Boy…what a night. The bar I worked at was packed last night. Thankfully, there were no incidents…like fights or falling down or puking.
I got home at 3 AM. The drive home sucked – my driver’s side car door froze open and I had to hold it shut. Damn thing’s still frozen open!
Anyways…in this post we’ll look at a few things that might come up for 2018, and we’ll also run through some past odds-and-ends.
Crunching the Numbers
2017 wasn’t a bad year, but it wasn’t all that good, either.
I made $17,033 for the year…with my New Year’s Eve earnings pushing me over the top.
Here’s how my income broke down by month through the year:
As you can see, the early-part of the year wasn’t that lucrative. I saw that, and added a few part-time jobs to compensate for that.
Still, this wasn’t the best year.
In 2016 I made $18,000 and in 2015 I made $22,000.
My income has gone down because my book sales have gone down quite a bit. Also, back in 2015 I was doing a lot more freelance writing, and today I’m doing zip.
I sold over 2,000 books in 2017 and made $7,100 from those sales.
So I’m pretty low class. With my wife’s income thrown in, we make about $30,000 a year. That’s about $14,000 less than the state average.
Because of that, we pay no income taxes. We get a check from the feds in February or March, and one from the state a month or so later.
Lots of people living in Missoula can say the same.
Now, let’s dig into my spending a bit. Maybe this’ll give you an idea of how the working poor live.
In 2017 I spent…
- $3,700 buying food at the grocery store.
- $733 eating out.
- $765 on cigarettes.
- $235 on pet food.
- $1,680 on gas/car maintenance.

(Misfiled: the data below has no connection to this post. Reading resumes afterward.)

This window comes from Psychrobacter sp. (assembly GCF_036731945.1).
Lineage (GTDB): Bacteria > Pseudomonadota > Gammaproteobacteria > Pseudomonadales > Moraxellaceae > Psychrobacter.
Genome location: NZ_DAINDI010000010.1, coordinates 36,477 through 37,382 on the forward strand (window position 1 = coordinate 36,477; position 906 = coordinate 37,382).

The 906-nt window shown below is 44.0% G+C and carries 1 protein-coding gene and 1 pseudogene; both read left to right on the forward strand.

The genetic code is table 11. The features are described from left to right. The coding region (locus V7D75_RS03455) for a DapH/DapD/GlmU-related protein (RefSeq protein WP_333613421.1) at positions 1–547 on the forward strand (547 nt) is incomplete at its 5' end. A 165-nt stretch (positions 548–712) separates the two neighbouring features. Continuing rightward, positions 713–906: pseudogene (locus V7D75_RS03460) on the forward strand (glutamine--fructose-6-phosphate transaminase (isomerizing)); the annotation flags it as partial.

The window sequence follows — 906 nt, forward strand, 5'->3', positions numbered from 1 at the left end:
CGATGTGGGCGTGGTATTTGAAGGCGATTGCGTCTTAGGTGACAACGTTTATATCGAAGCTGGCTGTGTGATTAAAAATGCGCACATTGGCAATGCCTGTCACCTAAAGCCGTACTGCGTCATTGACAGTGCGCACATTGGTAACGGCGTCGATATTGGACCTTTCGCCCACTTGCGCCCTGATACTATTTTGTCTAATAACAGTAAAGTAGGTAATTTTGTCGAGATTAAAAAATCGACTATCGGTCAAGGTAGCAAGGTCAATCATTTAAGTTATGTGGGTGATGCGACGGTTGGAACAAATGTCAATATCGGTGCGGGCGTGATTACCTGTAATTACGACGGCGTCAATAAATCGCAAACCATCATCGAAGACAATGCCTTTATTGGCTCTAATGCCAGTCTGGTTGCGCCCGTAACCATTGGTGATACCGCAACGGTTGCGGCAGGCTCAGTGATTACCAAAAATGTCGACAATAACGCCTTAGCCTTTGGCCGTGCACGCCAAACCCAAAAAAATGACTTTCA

- $148 on laundry.
- $500 on medical costs/insurance.
- $288 on my phone bill.
- $60 on political odds-and-ends.
- $512 on office/computer supplies.
- $145 going to the movies/buying DVDs.
I’m not adding rent or the internet bill in there as I don’t track those as much, since my wife and I use a joint account for that stuff.
Still, we would have paid $9,360 in rent for the year and our internet cost us over $700.
Again, just a quick look into the lives of the working poor.
I love giving our elected officials and their hanger’s-on as much shit as I can.
They make more than enough money to put up with it.
We call this accountability. I wish more would engage in it.
It’s quite simple…just speak your mind. If you’re able to inform yourself first, it makes it even more effective.
Here’s a bit of what I’m talking about:
What you’re seeing in those images is the truth.
Maybe you don’t like the tone of how it’s presented, but you can’t argue with the facts.
Politicians hate it when you put out facts like this…facts that ‘disparage’ them.
Disparage? Folks, you did that to yourself. Usually it came about when you took the money.
Trust me – we’ll continue to push buttons in 2018.
We call this accountability. Montana is lucky that it has citizens that keep track of this stuff. Future generations will be thankful that we kept tabs on our second Copper King era.
So until next time…thanks for staying informed.